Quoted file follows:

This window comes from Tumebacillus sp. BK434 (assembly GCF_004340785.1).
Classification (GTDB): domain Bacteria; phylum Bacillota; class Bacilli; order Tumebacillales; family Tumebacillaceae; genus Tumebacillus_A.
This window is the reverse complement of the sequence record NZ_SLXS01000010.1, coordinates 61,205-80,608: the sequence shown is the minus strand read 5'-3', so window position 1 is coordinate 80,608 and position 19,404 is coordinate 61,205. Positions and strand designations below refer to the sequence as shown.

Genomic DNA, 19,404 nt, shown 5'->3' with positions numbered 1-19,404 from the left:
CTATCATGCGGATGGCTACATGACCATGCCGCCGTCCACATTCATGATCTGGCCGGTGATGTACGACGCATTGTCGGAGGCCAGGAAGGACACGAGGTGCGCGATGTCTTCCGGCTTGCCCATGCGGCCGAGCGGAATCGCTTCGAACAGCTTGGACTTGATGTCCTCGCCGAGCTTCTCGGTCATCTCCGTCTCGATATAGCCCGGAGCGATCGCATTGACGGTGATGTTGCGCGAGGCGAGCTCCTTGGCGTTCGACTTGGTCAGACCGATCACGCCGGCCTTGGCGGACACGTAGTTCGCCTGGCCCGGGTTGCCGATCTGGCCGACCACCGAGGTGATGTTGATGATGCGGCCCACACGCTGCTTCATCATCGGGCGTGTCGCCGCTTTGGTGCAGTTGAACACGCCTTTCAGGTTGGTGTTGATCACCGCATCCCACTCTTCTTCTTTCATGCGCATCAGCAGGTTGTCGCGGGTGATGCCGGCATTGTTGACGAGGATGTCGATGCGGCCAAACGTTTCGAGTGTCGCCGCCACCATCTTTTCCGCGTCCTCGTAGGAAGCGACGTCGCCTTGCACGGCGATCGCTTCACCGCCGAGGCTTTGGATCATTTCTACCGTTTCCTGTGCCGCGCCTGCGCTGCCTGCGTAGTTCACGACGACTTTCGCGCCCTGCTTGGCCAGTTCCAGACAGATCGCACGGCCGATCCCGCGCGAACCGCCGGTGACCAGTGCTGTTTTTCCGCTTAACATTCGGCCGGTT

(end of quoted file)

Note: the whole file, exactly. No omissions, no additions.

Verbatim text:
This window comes from Tumebacillus sp. BK434 (assembly GCF_004340785.1).
Classification (GTDB): domain Bacteria; phylum Bacillota; class Bacilli; order Tumebacillales; family Tumebacillaceae; genus Tumebacillus_A.
This window is the reverse complement of the sequence record NZ_SLXS01000010.1, coordinates 61,205-80,608: the sequence shown is the minus strand read 5'-3', so window position 1 is coordinate 80,608 and position 19,404 is coordinate 61,205. Positions and strand designations below refer to the sequence as shown.

Genomic DNA, 19,404 nt, shown 5'->3' with positions numbered 1-19,404 from the left:
CTATCATGCGGATGGCTACATGACCATGCCGCCGTCCACATTCATGATCTGGCCGGTGATGTACGACGCATTGTCGGAGGCCAGGAAGGACACGAGGTGCGCGATGTCTTCCGGCTTGCCCATGCGGCCGAGCGGAATCGCTTCGAACAGCTTGGACTTGATGTCCTCGCCGAGCTTCTCGGTCATCTCCGTCTCGATATAGCCCGGAGCGATCGCATTGACGGTGATGTTGCGCGAGGCGAGCTCCTTGGCGTTCGACTTGGTCAGACCGATCACGCCGGCCTTGGCGGACACGTAGTTCGCCTGGCCCGGGTTGCCGATCTGGCCGACCACCGAGGTGATGTTGATGATGCGGCCCACACGCTGCTTCATCATCGGGCGTGTCGCCGCTTTGGTGCAGTTGAACACGCCTTTCAGGTTGGTGTTGATCACCGCATCCCACTCTTCTTCTTTCATGCGCATCAGCAGGTTGTCGCGGGTGATGCCGGCATTGTTGACGAGGATGTCGATGCGGCCAAACGTTTCGAGTGTCGCCGCCACCATCTTTTCCGCGTCCTCGTAGGAAGCGACGTCGCCTTGCACGGCGATCGCTTCACCGCCGAGGCTTTGGATCATTTCTACCGTTTCCTGTGCCGCGCCTGCGCTGCCTGCGTAGTTCACGACGACTTTCGCGCCCTGCTTGGCCAGTTCCAGACAGATCGCACGGCCGATCCCGCGCGAACCGCCGGTGACCAGTGCTGTTTTTCCGCTTAACATTCGGCCGGTT